18 August 2022 The Irish Film & Television Network
Finné producer Aisling Ni Fhlaithearta talks with IFTN
13 Jan 2021 : Nathan Griffin
Presenter Orla O'Donnell.
We caught up with producer Aisling Ni Fhlaithearta ahead of the return of her award-winning documentary series, Finné to find out more about the research and development process, filming during COVID-19, and what we can expect from season three.

Finné returns to audiences' screens on TG4 this Wednesday at 9.30 pm.

Produced by Aisling Ni Fhlaithearta for Galway’s Tua Films alongside series producer and originator Paddy Hayes and presented by RTE’s courts correspondent, Orla O’Donnell, Finné is a shocking, Netflix-inspired documentary series shining a light into the darkest corners of Irish society. Through riveting first-person testimony, Finné recounts intimate stories of triumphs and traumas, of Davids and Goliaths, of dogged resilience and human frailties. Season 1 of the show was awarded the Human Rights award at the prestigious Justice Media Awards in 2019.
This 6 x 60-minute original production promises a gripping and rare insight into these high-profile stories as told through the eyes of those still bearing the scars and living with the consequences. It reinforces TG4’s reputation for fresh, bold programming featuring extraordinary Irish stories.

IFTN journalist Nathan Griffin spoke with Aisling to find out more about the series.

IFTN: How does your approach change each season and what was your focus for season 3?

Aisling: “As a minority producer, you always have to be ahead of the curve or at least current. So we will always look at international trends in documentaries – in particular, what kinds of shows are getting traction on the VoD platforms – speaking truth to power, true crime, mental health, sports psychology docs – we know that these stories will find their audience. For season 3, we also asked ourselves: who’s out there that feels their voice is not being heard; who can we give a platform to?”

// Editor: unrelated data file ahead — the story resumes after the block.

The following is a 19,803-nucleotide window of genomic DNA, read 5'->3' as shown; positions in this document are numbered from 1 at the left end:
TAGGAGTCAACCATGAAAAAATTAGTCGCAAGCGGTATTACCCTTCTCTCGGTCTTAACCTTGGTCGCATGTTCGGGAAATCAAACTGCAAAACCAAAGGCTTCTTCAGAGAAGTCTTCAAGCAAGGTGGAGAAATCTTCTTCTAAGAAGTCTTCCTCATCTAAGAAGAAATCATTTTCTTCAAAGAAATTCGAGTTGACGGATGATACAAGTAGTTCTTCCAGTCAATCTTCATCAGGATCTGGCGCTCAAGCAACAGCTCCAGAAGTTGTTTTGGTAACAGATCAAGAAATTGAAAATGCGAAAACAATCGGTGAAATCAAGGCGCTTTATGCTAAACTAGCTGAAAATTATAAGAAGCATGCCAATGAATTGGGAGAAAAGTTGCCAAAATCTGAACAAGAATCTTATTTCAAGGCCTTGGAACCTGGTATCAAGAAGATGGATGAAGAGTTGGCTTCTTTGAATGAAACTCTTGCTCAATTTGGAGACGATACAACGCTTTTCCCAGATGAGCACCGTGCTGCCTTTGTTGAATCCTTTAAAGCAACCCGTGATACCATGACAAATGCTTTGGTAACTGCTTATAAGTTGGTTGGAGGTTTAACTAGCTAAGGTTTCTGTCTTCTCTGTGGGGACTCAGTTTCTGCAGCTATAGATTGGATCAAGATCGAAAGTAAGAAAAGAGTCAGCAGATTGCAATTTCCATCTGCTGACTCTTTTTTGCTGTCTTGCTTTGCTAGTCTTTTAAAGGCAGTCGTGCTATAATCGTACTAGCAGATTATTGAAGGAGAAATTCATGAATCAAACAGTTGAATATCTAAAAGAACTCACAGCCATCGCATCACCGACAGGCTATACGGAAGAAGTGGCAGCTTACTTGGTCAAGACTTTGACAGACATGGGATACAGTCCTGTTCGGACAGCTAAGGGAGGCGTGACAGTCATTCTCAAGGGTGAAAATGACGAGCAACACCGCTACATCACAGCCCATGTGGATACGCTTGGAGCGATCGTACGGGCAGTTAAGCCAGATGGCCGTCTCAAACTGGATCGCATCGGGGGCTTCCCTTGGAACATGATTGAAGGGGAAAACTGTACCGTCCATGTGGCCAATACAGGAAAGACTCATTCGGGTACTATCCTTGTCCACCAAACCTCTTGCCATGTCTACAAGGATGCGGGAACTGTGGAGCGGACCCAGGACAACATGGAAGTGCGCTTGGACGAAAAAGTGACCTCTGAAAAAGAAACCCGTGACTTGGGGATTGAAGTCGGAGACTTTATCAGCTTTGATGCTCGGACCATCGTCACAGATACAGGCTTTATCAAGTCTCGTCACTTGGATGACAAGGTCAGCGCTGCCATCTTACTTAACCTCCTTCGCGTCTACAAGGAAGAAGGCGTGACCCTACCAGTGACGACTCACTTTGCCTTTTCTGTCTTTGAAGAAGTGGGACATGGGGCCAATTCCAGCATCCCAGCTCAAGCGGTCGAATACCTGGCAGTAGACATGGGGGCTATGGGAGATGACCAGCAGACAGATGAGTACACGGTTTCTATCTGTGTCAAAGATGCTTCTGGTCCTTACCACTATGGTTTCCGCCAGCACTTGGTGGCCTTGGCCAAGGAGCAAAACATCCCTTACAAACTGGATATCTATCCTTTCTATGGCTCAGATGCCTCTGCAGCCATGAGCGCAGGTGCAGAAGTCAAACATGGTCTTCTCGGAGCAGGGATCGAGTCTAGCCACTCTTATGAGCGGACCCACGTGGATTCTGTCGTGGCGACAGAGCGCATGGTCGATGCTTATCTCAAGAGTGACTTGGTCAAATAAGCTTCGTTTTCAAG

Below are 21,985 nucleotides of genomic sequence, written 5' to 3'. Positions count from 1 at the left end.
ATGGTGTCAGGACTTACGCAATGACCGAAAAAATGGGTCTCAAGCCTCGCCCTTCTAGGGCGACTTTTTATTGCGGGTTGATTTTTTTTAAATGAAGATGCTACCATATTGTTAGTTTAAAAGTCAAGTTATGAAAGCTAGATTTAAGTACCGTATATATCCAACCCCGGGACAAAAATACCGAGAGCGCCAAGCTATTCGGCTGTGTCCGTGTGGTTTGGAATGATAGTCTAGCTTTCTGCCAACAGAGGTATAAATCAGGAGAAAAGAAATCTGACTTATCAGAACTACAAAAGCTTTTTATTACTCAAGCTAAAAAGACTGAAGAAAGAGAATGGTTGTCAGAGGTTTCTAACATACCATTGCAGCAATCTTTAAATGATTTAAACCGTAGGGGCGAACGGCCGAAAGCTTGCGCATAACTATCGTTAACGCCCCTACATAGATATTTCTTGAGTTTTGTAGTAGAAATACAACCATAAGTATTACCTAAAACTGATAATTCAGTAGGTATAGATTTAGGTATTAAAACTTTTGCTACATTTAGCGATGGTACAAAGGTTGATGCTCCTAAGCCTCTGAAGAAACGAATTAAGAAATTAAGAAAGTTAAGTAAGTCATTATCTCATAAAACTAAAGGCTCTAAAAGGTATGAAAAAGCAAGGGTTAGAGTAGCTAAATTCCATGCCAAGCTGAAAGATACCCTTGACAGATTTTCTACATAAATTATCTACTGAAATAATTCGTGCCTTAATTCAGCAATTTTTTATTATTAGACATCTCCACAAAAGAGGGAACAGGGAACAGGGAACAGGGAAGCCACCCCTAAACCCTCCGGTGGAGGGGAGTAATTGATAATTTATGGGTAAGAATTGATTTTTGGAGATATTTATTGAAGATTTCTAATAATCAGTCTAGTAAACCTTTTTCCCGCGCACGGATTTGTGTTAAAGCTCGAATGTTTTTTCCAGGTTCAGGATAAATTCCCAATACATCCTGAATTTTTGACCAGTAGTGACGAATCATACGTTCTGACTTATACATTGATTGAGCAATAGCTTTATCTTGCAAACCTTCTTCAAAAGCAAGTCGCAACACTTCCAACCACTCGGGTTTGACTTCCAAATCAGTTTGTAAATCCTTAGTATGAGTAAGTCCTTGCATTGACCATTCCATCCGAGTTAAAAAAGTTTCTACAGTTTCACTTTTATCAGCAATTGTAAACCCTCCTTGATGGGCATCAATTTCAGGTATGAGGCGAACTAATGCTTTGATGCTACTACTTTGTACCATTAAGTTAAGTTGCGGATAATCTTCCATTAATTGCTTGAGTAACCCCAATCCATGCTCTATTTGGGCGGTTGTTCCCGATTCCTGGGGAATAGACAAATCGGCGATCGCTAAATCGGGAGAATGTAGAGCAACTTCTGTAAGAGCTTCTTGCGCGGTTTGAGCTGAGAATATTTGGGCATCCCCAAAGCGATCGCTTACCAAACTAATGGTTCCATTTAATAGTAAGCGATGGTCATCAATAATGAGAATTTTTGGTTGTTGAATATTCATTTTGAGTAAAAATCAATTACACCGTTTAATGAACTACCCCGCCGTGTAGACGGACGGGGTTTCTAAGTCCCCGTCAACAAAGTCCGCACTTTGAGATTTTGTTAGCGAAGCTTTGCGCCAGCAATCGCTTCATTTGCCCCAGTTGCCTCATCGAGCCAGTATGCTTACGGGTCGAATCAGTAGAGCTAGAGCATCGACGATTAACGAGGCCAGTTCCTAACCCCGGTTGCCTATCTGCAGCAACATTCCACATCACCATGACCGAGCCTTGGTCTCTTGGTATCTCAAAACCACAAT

IFTN: Can you tell me about the exploration and research process to finding the stories and participants for this series?

Aisling: “The series goes narrow and deep into one person’s story rather than broadly into multiple voices or perspectives. So there is always a voice at the back of your head that whispers: Fifty minutes… fifty minutes… can this story/interviewee carry 50 minutes of high-end documentary television. We have often come up with stories that had the legs but the interviewee couldn’t carry it, or vice versa. So you can have half a dozen good story ideas but if your casting doesn’t work, the show doesn’t work.

“They say casting is everything in drama – but the same is true of documentaries. Because the stories are often very sensitive, there have been occasions that we have decided against running with certain subjects, even if they are willing, as we feel they may not yet be ready psychologically to tell their stories. When it comes to a series like this we have to have their best interests at heart. Trust is key for us.”